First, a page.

Comic: Angel and Faith
Publisher: Dark Horse
Writer: Christos Gage
Artist: Rebekah Isaacs
Why I buy: I’m a fan of the Buffy franchise, and while Angel is my least favourite character of the series, this book has been phenomenal. It feel’s more like a Buffy TV show than the Buffy Comic does. Gage is weaving one heck of a tale, and I can’t wait for each issue. Isaacs nails the character likenesses, and keeps the action coherent and readable.
Publisher: Dark Horse
Writer: Mike Mignola, John Arcudi
Artist: James Harren
Why I buy: There aren’t too many that do paranormal horror like Mike Mignola. With Hellboy coming to an end, BPRD is where I get my Mignola fix. This year heralds a whole bunch of BPRD series, including Long Death and the new mini out this Wednesday, Pickens County Horror. Mignola’s world is so rich and full, It’s a pleasure to read.
Comic: Buffy Season 9
Publisher: Dark Horse
Writer: Andrew Chambliss
Artist: Georges Jeanty
Why I buy: Because it’s Buffy. Season 8 was this massive epic, a grandiose tale. Season 9 takes a step back, assuming a pace more like the TV show. Chambliss finds the voices of the characters perfectly, and Jeanty’s been drawing Buffy for so long he knows exactly what he’s doing.
Comic: Conan the Barbarian
Publisher: Dark Horse
Writer: Brian Wood
Artist: Becky Cloonan
Why I buy: There are a handful of creators whose work I will almost always buy. Brian Wood is one of them. I’ve loved almost everything he’s done, and Conan is no exception. Along with Becky Cloonan, Wood has fashioned an edgy, bold version of the classic character. The pair are re-imagining the classic Robert E Howard tale ‘Queen of the Black Coast’ and it is awesome sauce.
Comic: Dark Horse presents
Publisher: Dark Horse
Why I buy: It is the grab bag of style, both art and story, that makes anthologies like Dark Horse Presents so good. It’s like going to a candy store and trying a little bit of everything – there’s some flavours you like more than others, but they’re all good. The sheer diversity in storytelling excites my so much. If you’re not reading Dark Horse Presents, you should be.
Comic: The Goon
Publisher: Dark Horse
Writer: Eric Powell
Artist: Eric Powell
Why I buy:
Do you want to read about a depression era thug who fights zombies, hobos, sea monsters, monsters made out of wicker, monsters made out of babies and insane burlesque performers? Then why the hell aren’t you reading The Goon? A delightfully fun period comic, this series manages to blend ridiculous lowbrow humour with surprising dramatic weight. Oh, and there’s also a heck of a lot of punching.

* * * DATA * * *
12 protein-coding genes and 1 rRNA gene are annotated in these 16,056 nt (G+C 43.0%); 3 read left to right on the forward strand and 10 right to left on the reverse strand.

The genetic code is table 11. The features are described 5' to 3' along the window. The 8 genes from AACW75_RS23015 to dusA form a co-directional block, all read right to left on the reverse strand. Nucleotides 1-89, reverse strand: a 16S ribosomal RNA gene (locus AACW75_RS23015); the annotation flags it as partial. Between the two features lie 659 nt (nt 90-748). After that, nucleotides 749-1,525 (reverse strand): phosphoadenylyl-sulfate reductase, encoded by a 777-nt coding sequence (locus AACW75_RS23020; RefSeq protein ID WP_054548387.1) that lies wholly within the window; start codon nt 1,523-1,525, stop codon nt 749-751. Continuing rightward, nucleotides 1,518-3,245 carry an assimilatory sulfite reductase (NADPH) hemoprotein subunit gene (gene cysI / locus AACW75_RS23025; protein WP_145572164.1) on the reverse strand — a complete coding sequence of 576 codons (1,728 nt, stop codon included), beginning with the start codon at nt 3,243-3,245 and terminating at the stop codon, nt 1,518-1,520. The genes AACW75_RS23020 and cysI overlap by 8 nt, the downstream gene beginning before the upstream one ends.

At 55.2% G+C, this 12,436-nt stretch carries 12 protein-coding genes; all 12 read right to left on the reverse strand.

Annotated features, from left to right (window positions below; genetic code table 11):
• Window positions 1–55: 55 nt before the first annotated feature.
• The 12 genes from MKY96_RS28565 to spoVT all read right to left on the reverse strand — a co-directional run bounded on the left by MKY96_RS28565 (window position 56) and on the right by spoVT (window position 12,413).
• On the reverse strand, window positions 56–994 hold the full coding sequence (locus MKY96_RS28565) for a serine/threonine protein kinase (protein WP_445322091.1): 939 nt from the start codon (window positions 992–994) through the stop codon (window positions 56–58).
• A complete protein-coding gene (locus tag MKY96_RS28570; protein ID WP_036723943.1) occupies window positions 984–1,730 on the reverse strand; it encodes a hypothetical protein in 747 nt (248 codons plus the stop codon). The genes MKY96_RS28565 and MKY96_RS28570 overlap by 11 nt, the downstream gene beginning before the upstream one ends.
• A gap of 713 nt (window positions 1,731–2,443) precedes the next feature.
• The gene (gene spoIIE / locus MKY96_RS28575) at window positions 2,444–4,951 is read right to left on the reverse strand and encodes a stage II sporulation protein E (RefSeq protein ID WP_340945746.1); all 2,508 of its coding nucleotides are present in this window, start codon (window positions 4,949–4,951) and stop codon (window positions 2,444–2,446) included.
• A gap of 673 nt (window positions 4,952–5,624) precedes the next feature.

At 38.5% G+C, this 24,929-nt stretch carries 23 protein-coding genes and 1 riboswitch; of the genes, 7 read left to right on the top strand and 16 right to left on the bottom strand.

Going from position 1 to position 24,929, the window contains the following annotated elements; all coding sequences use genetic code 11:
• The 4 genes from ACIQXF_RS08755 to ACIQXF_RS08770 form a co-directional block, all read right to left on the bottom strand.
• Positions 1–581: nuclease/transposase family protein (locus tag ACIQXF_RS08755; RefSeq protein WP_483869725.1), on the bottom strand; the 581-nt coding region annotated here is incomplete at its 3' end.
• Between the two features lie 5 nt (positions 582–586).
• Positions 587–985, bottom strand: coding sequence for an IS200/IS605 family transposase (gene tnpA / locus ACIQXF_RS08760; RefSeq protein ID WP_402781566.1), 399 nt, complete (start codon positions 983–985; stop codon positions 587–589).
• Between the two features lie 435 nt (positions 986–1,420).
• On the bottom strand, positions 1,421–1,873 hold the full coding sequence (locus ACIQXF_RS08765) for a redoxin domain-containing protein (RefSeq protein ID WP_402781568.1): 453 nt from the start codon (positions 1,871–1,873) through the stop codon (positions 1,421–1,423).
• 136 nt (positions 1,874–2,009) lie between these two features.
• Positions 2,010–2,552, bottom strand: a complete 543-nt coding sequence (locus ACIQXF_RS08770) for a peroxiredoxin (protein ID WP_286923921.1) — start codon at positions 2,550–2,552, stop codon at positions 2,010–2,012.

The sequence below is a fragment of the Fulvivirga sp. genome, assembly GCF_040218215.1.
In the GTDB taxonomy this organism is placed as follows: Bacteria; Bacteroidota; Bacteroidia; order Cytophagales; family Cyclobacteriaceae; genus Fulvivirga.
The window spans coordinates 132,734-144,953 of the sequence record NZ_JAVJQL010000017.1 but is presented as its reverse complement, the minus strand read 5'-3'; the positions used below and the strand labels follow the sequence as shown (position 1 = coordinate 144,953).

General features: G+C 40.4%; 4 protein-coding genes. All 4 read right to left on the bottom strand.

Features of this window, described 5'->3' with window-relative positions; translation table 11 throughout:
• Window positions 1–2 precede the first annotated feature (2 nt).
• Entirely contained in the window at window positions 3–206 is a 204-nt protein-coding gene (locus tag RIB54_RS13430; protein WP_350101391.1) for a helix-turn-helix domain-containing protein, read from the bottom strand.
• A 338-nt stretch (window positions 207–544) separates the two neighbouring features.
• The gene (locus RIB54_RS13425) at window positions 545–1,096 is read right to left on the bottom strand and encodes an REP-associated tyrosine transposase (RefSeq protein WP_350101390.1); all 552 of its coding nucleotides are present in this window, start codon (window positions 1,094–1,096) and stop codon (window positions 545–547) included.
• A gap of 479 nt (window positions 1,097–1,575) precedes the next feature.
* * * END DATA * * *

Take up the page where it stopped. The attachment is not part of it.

Comic: Lobster Johnson
Publisher: Dark Horse
Writer: Mike Mignola
Artist: Tony Zonjic
Why I buy: Lobster Johnson allows a second monthly hit of Mignola. It’s great period superhero noir, as well. Set in the early ‘30s, Lobster Johnson is a pulpy, fun crime story about a leather clad vigilante who takes justice into his own hands. A thoroughly entertaining comic.
Publisher: Dark Horse
Writer: Jan Strnad
Artist: Richard Corben
Why I buy: This weird story is about an old castle that has a life of it’s own. The inhabitants of castle Ragemoor are as enigmatic as the dwelling itself, and classic horror elements dominate, like a lost episode of Tales From the Crypt. It’s creepy and weird, Like if House of Mystery was written by Mike Mignola. Richard Corben’s art is amazing. I love his fuzzy lines, and he just draws horror so naturally. A truly wonderful book.
Comic: Usagi Yojimbo
Publisher: Dark Horse
Writer: Stan Sakai
Artist: Stan Sakai
Why I buy: Usagi Yojimbo is a charming tale of an anthropomorphic rabbit ronin who roams around looking for adventure and noble causes to lend his rather extensive samurai skills to. Usagi is a morally upright warrior who lives by a strong code of conduct. You have to love the guy. Sakai has been writing and drawing these books for 25 years, but the great thing about them is you can pick up an issue without having read anything before it, and follow and enjoy it.